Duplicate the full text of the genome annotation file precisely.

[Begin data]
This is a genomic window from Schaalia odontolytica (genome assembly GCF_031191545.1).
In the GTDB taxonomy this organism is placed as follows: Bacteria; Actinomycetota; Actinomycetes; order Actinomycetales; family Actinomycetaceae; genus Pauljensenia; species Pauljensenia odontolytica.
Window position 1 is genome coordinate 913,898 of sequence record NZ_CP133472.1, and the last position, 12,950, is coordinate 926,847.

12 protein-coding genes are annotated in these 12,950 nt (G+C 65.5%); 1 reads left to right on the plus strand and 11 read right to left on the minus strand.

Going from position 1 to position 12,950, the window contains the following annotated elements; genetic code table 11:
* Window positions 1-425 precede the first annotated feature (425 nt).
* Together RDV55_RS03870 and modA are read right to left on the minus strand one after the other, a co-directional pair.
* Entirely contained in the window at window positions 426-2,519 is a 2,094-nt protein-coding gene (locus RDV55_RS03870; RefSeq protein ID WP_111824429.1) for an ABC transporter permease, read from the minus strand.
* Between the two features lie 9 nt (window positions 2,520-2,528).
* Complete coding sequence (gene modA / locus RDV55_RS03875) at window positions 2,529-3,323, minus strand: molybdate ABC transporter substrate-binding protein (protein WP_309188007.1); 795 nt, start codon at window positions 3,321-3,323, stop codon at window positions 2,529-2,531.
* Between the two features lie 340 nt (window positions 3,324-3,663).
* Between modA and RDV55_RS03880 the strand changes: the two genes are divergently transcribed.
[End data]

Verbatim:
This is a genomic window from Schaalia odontolytica (genome assembly GCF_031191545.1).
In the GTDB taxonomy this organism is placed as follows: Bacteria; Actinomycetota; Actinomycetes; order Actinomycetales; family Actinomycetaceae; genus Pauljensenia; species Pauljensenia odontolytica.
Window position 1 is genome coordinate 913,898 of sequence record NZ_CP133472.1, and the last position, 12,950, is coordinate 926,847.

12 protein-coding genes are annotated in these 12,950 nt (G+C 65.5%); 1 reads left to right on the plus strand and 11 read right to left on the minus strand.

Going from position 1 to position 12,950, the window contains the following annotated elements; genetic code table 11:
* Window positions 1-425 precede the first annotated feature (425 nt).
* Together RDV55_RS03870 and modA are read right to left on the minus strand one after the other, a co-directional pair.
* Entirely contained in the window at window positions 426-2,519 is a 2,094-nt protein-coding gene (locus RDV55_RS03870; RefSeq protein ID WP_111824429.1) for an ABC transporter permease, read from the minus strand.
* Between the two features lie 9 nt (window positions 2,520-2,528).
* Complete coding sequence (gene modA / locus RDV55_RS03875) at window positions 2,529-3,323, minus strand: molybdate ABC transporter substrate-binding protein (protein WP_309188007.1); 795 nt, start codon at window positions 3,321-3,323, stop codon at window positions 2,529-2,531.
* Between the two features lie 340 nt (window positions 3,324-3,663).
* Between modA and RDV55_RS03880 the strand changes: the two genes are divergently transcribed.